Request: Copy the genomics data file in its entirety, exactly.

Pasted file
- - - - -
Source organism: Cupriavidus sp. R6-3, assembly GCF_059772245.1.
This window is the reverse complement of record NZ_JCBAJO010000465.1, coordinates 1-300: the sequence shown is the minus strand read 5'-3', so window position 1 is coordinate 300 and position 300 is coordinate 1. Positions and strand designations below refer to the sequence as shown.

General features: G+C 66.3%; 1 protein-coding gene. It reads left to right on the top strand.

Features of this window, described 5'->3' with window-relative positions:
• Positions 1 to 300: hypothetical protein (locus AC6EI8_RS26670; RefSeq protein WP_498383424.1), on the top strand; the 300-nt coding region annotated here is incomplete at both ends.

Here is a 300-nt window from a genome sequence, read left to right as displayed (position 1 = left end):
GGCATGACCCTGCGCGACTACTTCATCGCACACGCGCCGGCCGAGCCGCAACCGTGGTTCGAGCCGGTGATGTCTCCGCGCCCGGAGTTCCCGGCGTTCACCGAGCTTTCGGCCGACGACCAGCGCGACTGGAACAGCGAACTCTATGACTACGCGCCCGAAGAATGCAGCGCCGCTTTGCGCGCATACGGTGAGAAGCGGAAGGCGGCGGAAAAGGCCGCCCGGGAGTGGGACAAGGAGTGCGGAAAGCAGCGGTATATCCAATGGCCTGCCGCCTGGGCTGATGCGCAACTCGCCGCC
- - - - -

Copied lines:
Source organism: Cupriavidus sp. R6-3, assembly GCF_059772245.1.
This window is the reverse complement of record NZ_JCBAJO010000465.1, coordinates 1-300: the sequence shown is the minus strand read 5'-3', so window position 1 is coordinate 300 and position 300 is coordinate 1. Positions and strand designations below refer to the sequence as shown.

General features: G+C 66.3%; 1 protein-coding gene. It reads left to right on the top strand.

Features of this window, described 5'->3' with window-relative positions:
• Positions 1 to 300: hypothetical protein (locus AC6EI8_RS26670; RefSeq protein WP_498383424.1), on the top strand; the 300-nt coding region annotated here is incomplete at both ends.

Here is a 300-nt window from a genome sequence, read left to right as displayed (position 1 = left end):
GGCATGACCCTGCGCGACTACTTCATCGCACACGCGCCGGCCGAGCCGCAACCGTGGTTCGAGCCGGTGATGTCTCCGCGCCCGGAGTTCCCGGCGTTCACCGAGCTTTCGGCCGACGACCAGCGCGACTGGAACAGCGAACTCTATGACTACGCGCCCGAAGAATGCAGCGCCGCTTTGCGCGCATACGGTGAGAAGCGGAAGGCGGCGGAAAAGGCCGCCCGGGAGTGGGACAAGGAGTGCGGAAAGCAGCGGTATATCCAATGGCCTGCCGCCTGGGCTGATGCGCAACTCGCCGCC